Findings that RFID chips implanted in laboratory animals are churning out cases of cancer, have got experts worried.
Though some experts say genetic differences between mice and humans may make the latter less likely to contract cancer from RFID chips, this is bad news for proponents of human chip implantation.
RFID or Radio Frequency Identification microchips are identity chips used in a range of applications and products from tagging library books to cars to pets and now more recently, people. In animals and people they are inserted under the skin.
RFID chips usually contain two parts: an integrated circuit that stores information and a receiver-transmitter (also called a transponder). This senses when an appropriate scanning device is nearby and then it transmits a radio frequency message to the device. The scanner picks up the radio signal and reads the information on the chip.
The RFID chips were first used in animals, mainly to track lost pets. RFID chips were approved for use in humans by the Food and Drug Administration (FDA) in 2004. They were hailed as a medical breakthrough, because they could be used to provide access to important medical information in situations where the patient is not able to do that for himself or herself.
One such example is the case of an Alzheimer's patient who gets lost and ends up in a hospital. Here the staff can scan the patient's arm and get an immediate readout of their essential medical information.
RFID chips designed for humans are made by VeriChip Corp. a subsidiary of Applied Digital Solutions, of Delray Beach, Florida. Till date, 2,000 chips have been implanted in humans worldwide. The company, who insists the devices are safe, sees its target market for medical monitoring as 45 million Americans.
In response to the recent allegations of cancer risk from the Associated Press (AP) , Scott Silverman, chairman and CEO of VeriChip Corp. said that the company did not know about any studies that 'resulted in malignant tumors in laboratory rats, mice and certainly not dogs or cats.' Silverman stressed that millions of pets had RFID chips implanted and there had been no reports of significant problems.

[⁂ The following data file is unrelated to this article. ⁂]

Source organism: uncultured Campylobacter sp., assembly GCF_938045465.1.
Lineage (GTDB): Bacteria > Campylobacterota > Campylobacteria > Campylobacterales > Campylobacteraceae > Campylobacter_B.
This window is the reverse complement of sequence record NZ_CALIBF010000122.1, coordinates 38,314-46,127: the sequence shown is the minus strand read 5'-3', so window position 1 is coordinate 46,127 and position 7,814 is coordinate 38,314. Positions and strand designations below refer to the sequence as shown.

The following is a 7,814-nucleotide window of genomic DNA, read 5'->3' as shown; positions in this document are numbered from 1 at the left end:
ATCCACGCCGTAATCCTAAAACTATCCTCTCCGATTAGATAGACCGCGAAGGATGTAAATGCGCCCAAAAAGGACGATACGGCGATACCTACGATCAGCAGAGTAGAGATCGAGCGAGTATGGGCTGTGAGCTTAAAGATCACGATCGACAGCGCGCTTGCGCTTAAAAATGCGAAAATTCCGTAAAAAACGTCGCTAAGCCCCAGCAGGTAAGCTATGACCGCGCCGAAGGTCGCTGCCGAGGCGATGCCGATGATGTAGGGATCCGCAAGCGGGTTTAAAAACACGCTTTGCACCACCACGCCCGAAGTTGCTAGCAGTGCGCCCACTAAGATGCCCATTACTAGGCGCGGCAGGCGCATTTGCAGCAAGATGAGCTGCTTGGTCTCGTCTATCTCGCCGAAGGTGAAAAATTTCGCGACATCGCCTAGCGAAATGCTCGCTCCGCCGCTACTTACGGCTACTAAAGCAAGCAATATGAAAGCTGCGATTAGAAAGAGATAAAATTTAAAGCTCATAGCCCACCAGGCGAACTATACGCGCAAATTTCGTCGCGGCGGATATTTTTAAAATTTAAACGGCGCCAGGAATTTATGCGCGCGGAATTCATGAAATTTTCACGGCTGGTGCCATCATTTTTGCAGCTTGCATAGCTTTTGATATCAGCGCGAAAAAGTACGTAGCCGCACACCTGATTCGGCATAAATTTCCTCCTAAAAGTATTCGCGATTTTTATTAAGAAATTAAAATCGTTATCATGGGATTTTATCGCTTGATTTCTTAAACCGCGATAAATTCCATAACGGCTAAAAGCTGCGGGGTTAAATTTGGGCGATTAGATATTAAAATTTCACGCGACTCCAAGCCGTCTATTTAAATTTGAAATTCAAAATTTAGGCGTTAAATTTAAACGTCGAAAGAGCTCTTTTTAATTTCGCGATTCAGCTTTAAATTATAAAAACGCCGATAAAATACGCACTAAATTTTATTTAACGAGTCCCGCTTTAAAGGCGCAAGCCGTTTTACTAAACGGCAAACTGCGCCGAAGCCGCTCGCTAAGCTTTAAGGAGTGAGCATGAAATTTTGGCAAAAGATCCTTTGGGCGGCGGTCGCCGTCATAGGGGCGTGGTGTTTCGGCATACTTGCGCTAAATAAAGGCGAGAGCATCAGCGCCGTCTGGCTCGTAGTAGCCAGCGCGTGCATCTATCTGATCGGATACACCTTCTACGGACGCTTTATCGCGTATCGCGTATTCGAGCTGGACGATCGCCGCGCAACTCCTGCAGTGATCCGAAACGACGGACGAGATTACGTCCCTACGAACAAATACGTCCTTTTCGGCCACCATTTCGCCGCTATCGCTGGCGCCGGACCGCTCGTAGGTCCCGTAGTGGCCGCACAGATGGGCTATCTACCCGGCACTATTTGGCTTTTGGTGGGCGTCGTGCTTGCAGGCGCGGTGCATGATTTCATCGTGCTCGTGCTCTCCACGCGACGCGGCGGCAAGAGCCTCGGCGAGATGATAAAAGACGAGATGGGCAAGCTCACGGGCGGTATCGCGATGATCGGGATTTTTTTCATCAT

The articles cited by AP that were reviewed by the cancer experts were studies on lab mice and rats that sometimes developed sarcomas, or malignant tumors, after being implanted with microchips. The sarcomas sometimes encased the implants, the AP report said.
These articles were published in toxicology and veterinary journals dated between 1996 and 2006 and included:
A 1996 study by pathologist Keith Johnson at the Dow Chemical Co. in Midland, Michigan which concluded ' transponders were the cause of the tumors'.
A study conducted in Germany in 1997 that found 1 per cent of over 4,000 RFID chipped mice had cancer, which the authors concluded were 'clearly due to the implanted microchips'.
A study in France carried out in 2006 where it was observed that tumors were detected in 4.1 per cent of mice with microchip implants. The scientists were not looking for cancer induced by microchips when they started the study.
In response to this, VeriChip Corp. points out several shortcomings to these studies reviewed by the cancer experts. For instance not one of them had a control group that had not been implanted with RFID chips to compare the rate of tumor development in non-chipped with chipped animals. And the other obvious shortcoming is that animal studies do not necessarily translate to humans.
Yet, those who oppose the technology are not relenting. Says Dr Robert Benezra, head of the Cancer Biology Genetics Program at the Memorial Sloan-Kettering Cancer Center in New York: 'There's no way in the world, having read this information, that I would have one of those chips implanted in my skin, or in one of my family members.
'These are bad diseases. They are life-threatening. And given the preliminary animal data, it looks to me that there's definitely cause for concern', he added.
Others said the studies raised 'red flags' and that further studies using dogs and non-human primates were needed.
Incidentally, when VeriChip was looking for FDA approval of its device, the head of the Department of Health and Human Services (HHS), was former Wisconsin Governor Tommy Thompson. Shortly after Thompson left HHS, he joined VeriChip's board and he became so forceful an advocate of human chip implantation that he promised to get chipped himself. Yet, he never has, till now.